Why Congress Matters

The 118th Congress convenes Jan. 3, and while it’s impossible to know in advance what it will or won’t accomplish, it’s a fair bet there will be drama. With the GOP taking control of the House, a tightly divided Senate, and a presidential election less than two years away, sending political signals—as much to the party faithful as to Americans in general—will become a big part of the agenda on Capitol Hill.

It's also a fair bet that as you watch events unfold—starting with maneuvering over an omnibus government spending bill and undoubtedly continuing later in the year with a battle over raising the debt ceiling, not to mention competing House and Senate committee investigations—you’ll find yourself wondering what use Congress serves. So before the fights get going, it’s worth putting it all in perspective.

For one thing, remember that most members of the new Congress just came out of an unexpectedly productive session with many impressive accomplishments, some of which the Democrats passed entirely on their own, but some of which resulted from both parties coming together—on everything from averting a freight rail strike to investing in cutting-edge technologies and innovations to strengthen US economic and military capacity. Congress is no stranger to pitched political battles. But it can also get things done when the circumstances are right.

Still, let’s step even further back. I believe wholeheartedly that the great mission of Congress is not to pass a budget or to enact legislation, as important as those things might be. Instead, its purpose is to help maintain freedom in this country. We tend to think of American freedoms as those enshrined in the Bill of Rights: freedom of speech, of the press, of religion, and so on. But there’s another, equally important test: whether or not you have a legislature that is independent of the executive branch and able, however imperfectly, to reflect the will of the people.

If you think about how our government is structured, Congress is the branch closest to the ground. It’s the entry point for ordinary Americans to try to affect policy. It is accessible in ways that the executive branch—which often requires skilled lobbyists to navigate—is not.

This may sound unlikely, but it’s true: Members of Congress spend a great deal of time trying to figure out what their constituents want. Most of them genuinely want Congress to reflect the views of the American people, or at least the slice of the population living in their districts or states, and while they might not always get there, the intent is clear. Congress gives Americans their voice in Washington, and without it, we do not have representative government. Our Founders were very clear on that point.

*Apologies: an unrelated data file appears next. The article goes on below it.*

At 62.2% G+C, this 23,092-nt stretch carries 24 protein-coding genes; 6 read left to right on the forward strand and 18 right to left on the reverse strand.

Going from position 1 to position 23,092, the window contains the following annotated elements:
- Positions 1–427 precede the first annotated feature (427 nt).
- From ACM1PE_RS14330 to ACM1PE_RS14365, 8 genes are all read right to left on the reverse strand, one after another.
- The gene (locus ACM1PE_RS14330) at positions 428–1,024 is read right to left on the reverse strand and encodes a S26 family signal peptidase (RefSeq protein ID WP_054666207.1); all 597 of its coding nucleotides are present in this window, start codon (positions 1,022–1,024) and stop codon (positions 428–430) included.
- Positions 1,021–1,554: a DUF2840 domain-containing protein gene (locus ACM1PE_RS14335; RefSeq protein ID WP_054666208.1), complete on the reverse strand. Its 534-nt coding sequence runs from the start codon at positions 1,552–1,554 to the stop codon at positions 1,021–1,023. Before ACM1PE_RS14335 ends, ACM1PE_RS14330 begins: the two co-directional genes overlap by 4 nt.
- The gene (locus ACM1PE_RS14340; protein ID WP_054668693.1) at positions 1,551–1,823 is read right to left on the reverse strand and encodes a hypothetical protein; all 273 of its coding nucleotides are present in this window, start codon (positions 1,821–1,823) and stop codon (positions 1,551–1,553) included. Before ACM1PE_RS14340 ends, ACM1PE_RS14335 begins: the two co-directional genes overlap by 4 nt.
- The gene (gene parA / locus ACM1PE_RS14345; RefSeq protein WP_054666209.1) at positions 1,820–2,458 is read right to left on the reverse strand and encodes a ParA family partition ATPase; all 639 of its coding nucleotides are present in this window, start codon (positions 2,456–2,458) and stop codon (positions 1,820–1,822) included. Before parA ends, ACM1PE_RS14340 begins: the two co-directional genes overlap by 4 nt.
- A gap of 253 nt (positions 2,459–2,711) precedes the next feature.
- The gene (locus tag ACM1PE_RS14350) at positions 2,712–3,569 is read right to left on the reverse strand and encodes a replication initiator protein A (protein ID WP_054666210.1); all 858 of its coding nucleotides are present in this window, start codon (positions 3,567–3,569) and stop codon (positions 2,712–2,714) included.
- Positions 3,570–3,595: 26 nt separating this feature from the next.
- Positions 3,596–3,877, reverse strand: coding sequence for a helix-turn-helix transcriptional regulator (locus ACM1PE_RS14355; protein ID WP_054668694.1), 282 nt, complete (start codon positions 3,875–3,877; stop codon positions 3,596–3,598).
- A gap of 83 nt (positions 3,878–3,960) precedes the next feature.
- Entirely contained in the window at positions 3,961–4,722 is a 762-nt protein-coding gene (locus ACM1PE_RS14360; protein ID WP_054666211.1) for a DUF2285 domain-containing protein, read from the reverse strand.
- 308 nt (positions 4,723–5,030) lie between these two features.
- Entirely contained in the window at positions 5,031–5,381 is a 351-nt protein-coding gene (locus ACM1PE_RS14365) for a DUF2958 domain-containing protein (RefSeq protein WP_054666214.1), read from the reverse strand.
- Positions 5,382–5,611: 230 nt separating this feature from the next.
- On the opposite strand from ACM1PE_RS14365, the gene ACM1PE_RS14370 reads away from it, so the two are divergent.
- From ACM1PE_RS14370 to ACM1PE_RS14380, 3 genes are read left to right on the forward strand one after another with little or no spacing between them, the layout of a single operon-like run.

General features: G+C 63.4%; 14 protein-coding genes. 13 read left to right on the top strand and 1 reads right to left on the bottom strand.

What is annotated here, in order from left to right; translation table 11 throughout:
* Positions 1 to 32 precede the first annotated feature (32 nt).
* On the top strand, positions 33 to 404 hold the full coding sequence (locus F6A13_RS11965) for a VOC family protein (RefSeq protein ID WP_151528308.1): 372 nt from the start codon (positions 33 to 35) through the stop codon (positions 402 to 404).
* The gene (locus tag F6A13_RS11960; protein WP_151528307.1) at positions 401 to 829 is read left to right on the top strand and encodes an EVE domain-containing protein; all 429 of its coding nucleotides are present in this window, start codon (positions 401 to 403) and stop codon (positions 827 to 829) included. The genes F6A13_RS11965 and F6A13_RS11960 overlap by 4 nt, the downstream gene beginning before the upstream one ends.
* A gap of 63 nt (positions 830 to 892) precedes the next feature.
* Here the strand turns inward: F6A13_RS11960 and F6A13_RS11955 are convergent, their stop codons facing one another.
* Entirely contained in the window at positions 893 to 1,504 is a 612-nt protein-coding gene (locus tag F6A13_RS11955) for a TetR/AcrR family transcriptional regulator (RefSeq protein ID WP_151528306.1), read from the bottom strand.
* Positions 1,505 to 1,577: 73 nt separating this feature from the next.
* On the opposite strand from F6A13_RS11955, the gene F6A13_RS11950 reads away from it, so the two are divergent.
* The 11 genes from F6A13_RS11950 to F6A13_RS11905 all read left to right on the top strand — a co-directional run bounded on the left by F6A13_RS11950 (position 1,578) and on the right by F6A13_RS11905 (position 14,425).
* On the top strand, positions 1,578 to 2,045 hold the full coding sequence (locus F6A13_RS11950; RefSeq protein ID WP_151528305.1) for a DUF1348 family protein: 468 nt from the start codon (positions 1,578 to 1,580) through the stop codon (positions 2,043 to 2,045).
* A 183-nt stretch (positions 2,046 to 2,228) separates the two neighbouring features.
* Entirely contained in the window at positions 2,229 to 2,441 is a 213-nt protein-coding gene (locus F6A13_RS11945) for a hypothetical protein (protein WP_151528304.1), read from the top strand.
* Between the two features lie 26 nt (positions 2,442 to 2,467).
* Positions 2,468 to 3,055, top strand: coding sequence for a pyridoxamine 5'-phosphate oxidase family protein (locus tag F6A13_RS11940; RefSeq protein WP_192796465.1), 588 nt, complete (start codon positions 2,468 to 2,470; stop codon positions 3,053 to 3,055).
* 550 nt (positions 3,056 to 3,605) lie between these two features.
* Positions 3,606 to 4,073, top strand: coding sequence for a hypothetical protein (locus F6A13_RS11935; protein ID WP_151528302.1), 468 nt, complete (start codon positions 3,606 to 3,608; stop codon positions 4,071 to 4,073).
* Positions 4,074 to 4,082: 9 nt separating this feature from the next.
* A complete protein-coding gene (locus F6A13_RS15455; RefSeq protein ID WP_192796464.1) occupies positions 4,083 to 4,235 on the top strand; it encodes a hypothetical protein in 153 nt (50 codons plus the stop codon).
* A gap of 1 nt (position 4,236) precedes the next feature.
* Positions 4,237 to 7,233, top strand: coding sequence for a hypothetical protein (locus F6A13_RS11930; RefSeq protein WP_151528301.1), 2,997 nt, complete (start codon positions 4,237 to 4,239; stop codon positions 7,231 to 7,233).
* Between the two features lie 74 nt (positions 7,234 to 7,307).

For this reason, Congress is also where the conflicting views and priorities of a large, diverse, energetic country meet and often clash. That’s not a bug, it’s a feature of the system. It forces members to find enough common ground that they can get legislation through their own chamber, the other chamber, and then obtain a president’s signature. It requires negotiation and compromise, and when Congress is working well, yields legislation that can command broad support in the country at large.

Finally, part of Congress’s job is to monitor and oversee the executive branch. There is no question that this role can be used to pursue partisan ends, but it can also be used to ensure that agencies and officials are actually serving Americans as they should. It helps ordinary Americans peer into the workings of government.

As it happens, this is a very good time to get a sense of all this for yourself—before Congress convenes. Members are intently focused on what their goals and policy agenda should be, and many want to take the temperature of their constituents. If you’ve got thoughts on what you do and don’t want to see, this period before the new session gets under way is the right time to pass along your thoughts on where the country should be headed and what we need to do—or not do—to get there.

Lee Hamilton is a Senior Advisor for the Indiana University Center on Representative Government; a Distinguished Scholar at the IU Hamilton Lugar School of Global and International Studies; and a Professor of Practice at the IU O’Neill School of Public and Environmental Affairs. He was a member of the U.S. House of Representatives for 34 years.

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